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Commercial Real Estate News

Wills Elliman of Newmark Knight talks vacancy rates and attracting tenants

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By Kathy Canavan
Special to Delaware Business Times

Wills Elliman, senior managing director of the Wilmington office of Newmark Knight Frank, a commercial real estate advisory firm, spoke with Delaware Business Times about office vacancies, leasing for the next phase of the STAR Campus and the desirability of North Wilmington for commercial tenants.

1. The overall vacancy rate in the Wilmington metro market increased to 14.4 percent over the same quarter last year, according to your company’s latest research report. What factors are keeping tenants from moving into the city?

Although vacancy ticked up to 14.4 percent this quarter due to some large vacancies in the suburbs, such as HSBC leaving 95,000 square feet at 90 Christiana Road, the overall vacancy rate is actually lower than what it was a year ago and is among some of the lowest rates we’ve seen in over 10 years. While parking and wage tax costs are factors that have kept tenants from coming into the city, they are being diminished as
the city becomes more vibrant with the addition of new apartments
and many new restaurants.

2. If Bank of America sells its two downtown Bracebridge buildings and they come back on the market as office space for lease as planned, will the asking rate fall?

Wilmington’s Central Business District (CBD) market currently has 900,000 (18.3 percent) square feet of Class A vacancy in roughly 5.0 million square feet of inventory. If the Bracebridge sale goes through, 430,000 square feet will be added to the inventory, driving the vacancy rate to 24.8 percent, with 1.3 million square feet available. However, the darkest hour is just before the dawn. Nationally, the trend is for people to want to live, work and play with walkability. There are five new restaurants on north Market Street since New Year’s. Wilmington’s residential boom continues with 200 apartments about to come online at Buccini/Pollin Group’s $75 million Residences at Mid-Town Park. In addition, construction is ongoing for the 256,000-square-foot Chemours headquarters at the former DuPont Building, which will include a $3.5 million 12,000-square-foot food hall.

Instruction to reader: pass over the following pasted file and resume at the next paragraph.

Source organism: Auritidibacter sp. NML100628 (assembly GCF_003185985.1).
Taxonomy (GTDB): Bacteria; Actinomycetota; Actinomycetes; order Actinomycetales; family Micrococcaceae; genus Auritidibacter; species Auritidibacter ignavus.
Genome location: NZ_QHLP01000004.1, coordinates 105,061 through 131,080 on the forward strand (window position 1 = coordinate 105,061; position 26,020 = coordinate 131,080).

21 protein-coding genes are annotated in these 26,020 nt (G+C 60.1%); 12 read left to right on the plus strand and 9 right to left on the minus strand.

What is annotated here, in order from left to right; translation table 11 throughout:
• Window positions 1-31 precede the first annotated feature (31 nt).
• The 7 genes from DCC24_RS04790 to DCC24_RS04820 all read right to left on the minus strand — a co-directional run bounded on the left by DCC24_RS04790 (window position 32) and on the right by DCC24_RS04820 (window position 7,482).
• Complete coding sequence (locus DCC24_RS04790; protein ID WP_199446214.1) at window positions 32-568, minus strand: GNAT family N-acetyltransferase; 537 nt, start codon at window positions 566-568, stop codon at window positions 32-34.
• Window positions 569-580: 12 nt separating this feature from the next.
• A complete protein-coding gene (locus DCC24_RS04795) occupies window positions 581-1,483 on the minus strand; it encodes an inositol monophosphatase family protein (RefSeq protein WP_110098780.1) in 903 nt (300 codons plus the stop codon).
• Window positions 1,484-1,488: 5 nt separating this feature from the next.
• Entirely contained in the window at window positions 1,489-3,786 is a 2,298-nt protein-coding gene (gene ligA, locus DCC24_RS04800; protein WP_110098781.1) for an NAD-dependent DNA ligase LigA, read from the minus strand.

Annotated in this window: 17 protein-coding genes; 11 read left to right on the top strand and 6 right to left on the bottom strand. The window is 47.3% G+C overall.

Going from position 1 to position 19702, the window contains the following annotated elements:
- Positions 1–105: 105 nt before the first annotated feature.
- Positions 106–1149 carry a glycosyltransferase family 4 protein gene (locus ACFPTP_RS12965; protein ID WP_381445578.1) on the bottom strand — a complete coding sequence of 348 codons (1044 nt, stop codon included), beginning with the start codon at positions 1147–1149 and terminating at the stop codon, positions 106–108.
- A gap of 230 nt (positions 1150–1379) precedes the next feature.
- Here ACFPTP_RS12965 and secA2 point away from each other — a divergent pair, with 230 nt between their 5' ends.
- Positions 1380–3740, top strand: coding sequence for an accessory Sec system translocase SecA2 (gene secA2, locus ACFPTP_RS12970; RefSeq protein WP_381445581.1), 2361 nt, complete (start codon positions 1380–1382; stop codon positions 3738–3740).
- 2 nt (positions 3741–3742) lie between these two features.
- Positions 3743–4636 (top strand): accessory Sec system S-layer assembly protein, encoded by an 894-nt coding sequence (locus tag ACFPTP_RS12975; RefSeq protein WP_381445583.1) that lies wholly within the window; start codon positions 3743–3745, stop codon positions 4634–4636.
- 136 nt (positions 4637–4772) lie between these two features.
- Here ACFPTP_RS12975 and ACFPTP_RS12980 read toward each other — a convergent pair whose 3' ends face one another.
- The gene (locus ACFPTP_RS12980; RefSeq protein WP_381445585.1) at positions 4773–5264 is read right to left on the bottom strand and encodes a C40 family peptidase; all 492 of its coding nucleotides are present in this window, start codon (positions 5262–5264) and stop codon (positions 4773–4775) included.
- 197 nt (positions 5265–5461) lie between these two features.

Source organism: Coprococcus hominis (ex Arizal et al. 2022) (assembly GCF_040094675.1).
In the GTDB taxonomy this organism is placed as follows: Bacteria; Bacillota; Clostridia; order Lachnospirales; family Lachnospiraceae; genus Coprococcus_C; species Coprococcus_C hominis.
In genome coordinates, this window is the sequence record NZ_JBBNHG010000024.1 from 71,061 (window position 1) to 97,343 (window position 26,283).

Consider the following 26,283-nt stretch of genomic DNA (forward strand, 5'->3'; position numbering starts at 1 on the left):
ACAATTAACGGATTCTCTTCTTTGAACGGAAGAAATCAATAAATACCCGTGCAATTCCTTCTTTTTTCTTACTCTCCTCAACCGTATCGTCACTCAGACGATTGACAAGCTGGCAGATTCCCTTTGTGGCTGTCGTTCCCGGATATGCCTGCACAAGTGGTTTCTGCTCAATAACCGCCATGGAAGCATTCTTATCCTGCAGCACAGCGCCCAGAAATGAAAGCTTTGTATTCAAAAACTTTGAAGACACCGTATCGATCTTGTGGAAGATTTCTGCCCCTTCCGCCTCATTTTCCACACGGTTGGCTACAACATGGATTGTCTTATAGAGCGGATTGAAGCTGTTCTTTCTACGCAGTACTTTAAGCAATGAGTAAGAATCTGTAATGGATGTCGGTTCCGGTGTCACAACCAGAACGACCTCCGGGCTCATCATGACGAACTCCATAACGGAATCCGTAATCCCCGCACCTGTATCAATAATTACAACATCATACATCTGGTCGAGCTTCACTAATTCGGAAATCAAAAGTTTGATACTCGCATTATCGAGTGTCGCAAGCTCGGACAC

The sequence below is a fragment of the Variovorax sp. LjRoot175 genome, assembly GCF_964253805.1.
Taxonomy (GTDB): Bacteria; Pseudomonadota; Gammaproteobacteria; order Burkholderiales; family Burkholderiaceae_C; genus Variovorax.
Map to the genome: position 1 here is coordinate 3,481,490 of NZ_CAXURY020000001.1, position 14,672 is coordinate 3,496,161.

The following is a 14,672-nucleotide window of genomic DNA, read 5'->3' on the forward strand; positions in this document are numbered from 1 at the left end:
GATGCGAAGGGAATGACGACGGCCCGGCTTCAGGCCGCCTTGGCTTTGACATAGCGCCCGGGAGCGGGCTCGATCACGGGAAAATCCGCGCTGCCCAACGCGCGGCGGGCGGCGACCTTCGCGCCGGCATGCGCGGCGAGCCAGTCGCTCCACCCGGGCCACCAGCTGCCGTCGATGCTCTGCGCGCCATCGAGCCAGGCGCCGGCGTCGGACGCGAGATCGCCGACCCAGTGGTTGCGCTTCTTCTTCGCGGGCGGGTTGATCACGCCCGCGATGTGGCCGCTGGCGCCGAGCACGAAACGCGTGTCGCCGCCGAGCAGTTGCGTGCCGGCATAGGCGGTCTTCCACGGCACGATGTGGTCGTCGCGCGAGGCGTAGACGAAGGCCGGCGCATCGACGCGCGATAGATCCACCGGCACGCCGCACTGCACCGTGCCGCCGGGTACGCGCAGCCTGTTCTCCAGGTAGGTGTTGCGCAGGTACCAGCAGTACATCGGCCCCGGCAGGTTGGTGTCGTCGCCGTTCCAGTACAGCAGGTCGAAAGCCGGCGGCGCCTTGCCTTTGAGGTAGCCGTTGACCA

3. STAR Campus Phase 3 is set to deliver 100,000 square feet of new space by next summer. What effect will that have on the lagging Wilmington South market?

The completion of STAR Campus Phase 3 will help the Wilmington South Market. While the submarket itself ended the quarter with around 12.7 percent vacancy, Class A properties posted a vacancy rate of 5 percent. With many of the premier office complexes in the region mostly occupied, there is a need for high-quality space. Eighty percent of the office space at STAR Campus 3 is already pre-leased.

4. How will North Wilmington change with all the additions, including new retail, apartments and offices?

The additions will only benefit the submarket. Many of the buzzwords in the planning and development community focus around multi-use and multi-modality. Having high-quality retail and apartments available will draw both people and businesses, and provide an opportunity for them to live and
play where they work.

5. What are the brightest spots in the New Castle County market?

In addition to the Wilmington CBD’s North Market Street renaissance, the North Wilmington submarket is rapidly becoming a desired destination. It currently has the lowest vacancy in the county. Although lease rates will undoubtedly increase with demand, the new amenities and improved retail/living spaces – such as those coming to Concord Plaza and the former Astra Zeneca campus – should provide an acceptable balance.

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